Computer pioneer Betty Holberton dies at 84

Computer pioneer Betty Holberton dies at 84

Frances 'Betty' Snyder Holberton, a pioneer in programming languages and other aspects of computing, died Dec. 8 in Rockville, Md. She was 84.

Holberton was part of a six-woman team that in 1945 programmed the Eniac, the first digital computer, for the Army. She later helped develop the Cobol and Fortran programming languages and created an instruction code for the Univac, the first commercial digital computer.

Holberton was among about 80 women'referred to as 'computors''the Army recruited during World War II to calculate ballistic trajectories. She was among the six women'classified as subprofessionals'picked to program a digital computer to shorten the time to make calculations.

The Eniac weighed 30 tons, had about 18,000 vacuum tubes and 3,000 switches, and was operated by setting dials. Programming work was completed in August 1945 and the computer was unveiled in February 1946. It could finish in 15 seconds a computation that would take a person 20 hours.

After the war, Holberton developed the C-10 instruction code for the Univac, made by the company that became Unisys Corp., and designed a control panel with a numeric keypad next to the keyboard. She also persuaded the company to change Univac's color from black to the beige that became the standard look for computers.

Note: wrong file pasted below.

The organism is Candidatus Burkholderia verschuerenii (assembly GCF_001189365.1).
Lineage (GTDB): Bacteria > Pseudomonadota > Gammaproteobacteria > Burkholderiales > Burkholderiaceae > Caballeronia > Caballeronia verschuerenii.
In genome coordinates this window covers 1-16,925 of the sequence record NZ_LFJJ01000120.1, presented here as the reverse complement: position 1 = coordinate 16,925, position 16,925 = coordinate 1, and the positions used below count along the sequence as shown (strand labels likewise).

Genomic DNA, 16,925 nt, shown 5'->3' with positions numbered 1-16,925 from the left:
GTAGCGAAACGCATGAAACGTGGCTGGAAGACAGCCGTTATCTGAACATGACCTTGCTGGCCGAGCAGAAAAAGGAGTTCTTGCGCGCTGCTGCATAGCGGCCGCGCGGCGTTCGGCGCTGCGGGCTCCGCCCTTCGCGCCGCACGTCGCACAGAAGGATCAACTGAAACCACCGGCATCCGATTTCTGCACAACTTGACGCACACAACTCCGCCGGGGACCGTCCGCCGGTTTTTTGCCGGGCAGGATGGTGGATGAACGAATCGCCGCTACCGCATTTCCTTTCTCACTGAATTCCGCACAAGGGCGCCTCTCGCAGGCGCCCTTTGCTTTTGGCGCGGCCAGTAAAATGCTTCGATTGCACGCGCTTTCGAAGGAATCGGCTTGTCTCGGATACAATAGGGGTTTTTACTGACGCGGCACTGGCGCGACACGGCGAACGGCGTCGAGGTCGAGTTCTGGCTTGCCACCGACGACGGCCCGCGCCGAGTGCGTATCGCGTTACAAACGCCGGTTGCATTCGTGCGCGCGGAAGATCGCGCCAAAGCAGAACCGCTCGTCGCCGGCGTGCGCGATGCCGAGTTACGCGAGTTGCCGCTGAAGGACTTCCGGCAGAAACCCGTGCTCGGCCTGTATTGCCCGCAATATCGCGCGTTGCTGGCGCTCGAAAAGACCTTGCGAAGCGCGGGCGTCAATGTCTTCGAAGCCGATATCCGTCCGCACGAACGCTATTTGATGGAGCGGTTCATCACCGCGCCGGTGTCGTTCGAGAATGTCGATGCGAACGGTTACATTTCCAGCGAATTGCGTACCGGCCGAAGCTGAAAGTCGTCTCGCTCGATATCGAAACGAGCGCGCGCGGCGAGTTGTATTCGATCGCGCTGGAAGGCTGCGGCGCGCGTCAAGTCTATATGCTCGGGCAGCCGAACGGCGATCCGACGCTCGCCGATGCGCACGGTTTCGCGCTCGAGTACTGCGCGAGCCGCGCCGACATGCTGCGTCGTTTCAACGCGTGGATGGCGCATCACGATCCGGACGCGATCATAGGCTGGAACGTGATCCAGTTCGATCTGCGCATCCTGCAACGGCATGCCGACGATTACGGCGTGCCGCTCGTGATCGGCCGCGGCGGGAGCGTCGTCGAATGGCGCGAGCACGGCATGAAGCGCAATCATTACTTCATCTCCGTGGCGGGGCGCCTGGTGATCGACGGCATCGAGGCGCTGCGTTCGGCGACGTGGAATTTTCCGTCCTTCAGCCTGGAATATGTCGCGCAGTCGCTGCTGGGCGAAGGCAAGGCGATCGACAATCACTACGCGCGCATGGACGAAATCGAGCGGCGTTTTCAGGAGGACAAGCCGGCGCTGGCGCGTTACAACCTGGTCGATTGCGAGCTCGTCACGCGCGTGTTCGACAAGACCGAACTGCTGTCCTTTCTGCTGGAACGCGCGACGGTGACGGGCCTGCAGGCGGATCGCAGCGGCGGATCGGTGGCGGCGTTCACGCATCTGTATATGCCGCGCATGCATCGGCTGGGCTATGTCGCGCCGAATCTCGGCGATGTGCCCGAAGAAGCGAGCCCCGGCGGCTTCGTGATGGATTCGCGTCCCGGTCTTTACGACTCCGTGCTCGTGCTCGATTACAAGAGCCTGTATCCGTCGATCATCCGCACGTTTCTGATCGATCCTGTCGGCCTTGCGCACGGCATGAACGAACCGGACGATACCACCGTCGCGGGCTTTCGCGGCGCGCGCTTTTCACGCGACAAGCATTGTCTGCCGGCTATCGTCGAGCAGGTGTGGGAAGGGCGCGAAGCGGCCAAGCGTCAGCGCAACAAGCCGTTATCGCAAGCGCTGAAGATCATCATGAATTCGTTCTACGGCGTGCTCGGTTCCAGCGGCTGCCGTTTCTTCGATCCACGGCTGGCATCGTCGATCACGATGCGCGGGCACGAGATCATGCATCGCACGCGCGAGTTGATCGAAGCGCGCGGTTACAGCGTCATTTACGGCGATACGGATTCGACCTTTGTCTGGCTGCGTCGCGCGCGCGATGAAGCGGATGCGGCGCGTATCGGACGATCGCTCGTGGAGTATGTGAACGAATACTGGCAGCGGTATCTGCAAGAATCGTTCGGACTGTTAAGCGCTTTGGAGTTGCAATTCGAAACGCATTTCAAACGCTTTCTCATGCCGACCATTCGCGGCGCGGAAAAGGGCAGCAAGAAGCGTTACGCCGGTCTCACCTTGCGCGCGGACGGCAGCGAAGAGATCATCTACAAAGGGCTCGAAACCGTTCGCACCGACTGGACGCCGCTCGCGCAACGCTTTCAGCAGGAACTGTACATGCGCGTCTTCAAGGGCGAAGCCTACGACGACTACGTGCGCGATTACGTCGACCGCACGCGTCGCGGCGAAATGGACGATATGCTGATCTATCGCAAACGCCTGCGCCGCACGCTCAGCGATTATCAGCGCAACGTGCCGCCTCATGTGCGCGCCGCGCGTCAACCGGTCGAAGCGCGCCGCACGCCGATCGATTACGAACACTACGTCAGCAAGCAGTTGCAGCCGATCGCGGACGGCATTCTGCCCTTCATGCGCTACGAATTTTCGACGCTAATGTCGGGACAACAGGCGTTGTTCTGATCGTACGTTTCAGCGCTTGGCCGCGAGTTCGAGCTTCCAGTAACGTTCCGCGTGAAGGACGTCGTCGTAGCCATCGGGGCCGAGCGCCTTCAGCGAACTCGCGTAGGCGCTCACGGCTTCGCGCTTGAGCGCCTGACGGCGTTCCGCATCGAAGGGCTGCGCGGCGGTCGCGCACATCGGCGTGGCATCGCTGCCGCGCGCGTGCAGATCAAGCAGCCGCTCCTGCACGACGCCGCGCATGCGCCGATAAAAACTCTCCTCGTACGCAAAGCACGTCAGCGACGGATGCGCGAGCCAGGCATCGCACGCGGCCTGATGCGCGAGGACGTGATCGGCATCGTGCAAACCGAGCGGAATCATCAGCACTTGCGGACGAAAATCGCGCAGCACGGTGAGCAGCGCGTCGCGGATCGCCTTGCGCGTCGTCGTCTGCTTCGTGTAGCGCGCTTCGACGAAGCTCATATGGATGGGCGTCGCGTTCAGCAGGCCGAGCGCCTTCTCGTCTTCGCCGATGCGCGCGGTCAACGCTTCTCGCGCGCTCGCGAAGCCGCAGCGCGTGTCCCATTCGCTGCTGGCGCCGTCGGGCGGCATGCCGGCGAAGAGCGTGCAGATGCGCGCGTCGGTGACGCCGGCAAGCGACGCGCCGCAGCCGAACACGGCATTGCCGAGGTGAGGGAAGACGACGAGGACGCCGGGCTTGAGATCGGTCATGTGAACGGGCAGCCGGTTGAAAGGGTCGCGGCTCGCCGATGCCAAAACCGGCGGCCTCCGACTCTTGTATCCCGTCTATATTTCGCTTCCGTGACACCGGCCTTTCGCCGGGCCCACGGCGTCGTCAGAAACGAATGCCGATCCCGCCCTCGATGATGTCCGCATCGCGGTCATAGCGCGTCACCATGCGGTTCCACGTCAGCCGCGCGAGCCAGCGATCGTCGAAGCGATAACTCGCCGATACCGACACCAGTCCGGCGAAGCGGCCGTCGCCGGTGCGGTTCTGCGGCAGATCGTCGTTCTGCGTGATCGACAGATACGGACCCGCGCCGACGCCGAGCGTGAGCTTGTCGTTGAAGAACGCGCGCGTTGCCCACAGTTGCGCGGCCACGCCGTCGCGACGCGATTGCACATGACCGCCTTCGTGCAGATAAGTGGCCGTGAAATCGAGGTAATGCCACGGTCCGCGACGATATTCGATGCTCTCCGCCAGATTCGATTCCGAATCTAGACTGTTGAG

She developed the first sorting route for Univac and, working with the National Bureau of Standards'now the National Institute of Standards and Technology'she helped create Cobol and Fortran.

She also served as supervisory mathematician at the Navy's David W. Taylor Model Basin.

It wasn't until the 1990s that Holbertson got wide recognition. Among her honors was the 1997 Augusta Ada Lovelace award from the Association for Women in Computing.

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